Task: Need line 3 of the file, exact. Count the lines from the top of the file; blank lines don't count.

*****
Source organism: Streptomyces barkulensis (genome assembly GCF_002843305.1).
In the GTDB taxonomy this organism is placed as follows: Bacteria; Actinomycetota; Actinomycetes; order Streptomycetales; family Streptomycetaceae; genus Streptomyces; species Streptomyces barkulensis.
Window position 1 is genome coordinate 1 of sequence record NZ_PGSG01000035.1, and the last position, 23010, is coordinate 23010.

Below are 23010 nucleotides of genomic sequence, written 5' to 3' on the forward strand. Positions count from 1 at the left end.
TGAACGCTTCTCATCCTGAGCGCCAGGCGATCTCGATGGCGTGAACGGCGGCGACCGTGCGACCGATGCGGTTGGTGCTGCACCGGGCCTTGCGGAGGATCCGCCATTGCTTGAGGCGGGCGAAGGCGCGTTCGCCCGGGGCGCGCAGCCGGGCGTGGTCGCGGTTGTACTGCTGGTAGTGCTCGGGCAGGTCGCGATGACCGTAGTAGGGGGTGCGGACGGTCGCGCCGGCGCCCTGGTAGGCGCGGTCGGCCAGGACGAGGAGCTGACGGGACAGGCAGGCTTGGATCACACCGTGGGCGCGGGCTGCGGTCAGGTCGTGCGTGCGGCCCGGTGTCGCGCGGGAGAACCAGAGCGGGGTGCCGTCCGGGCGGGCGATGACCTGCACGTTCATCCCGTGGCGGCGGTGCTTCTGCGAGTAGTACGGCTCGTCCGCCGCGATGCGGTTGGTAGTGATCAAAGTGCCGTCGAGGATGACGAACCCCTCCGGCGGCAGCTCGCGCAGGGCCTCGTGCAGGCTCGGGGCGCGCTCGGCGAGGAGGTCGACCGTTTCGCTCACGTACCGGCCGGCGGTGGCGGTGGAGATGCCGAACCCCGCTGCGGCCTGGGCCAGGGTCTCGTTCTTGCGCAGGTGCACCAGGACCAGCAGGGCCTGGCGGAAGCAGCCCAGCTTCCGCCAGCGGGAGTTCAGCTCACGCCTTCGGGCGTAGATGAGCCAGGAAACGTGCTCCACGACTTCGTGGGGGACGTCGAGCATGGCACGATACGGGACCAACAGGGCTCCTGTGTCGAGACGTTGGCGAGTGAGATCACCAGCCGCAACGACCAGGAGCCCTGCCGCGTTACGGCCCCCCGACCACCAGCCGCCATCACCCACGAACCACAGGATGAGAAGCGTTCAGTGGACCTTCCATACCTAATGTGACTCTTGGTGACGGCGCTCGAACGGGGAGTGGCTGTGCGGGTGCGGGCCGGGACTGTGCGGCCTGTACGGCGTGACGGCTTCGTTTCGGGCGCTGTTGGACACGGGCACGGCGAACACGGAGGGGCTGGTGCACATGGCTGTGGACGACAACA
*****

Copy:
Window position 1 is genome coordinate 1 of sequence record NZ_PGSG01000035.1, and the last position, 23010, is coordinate 23010.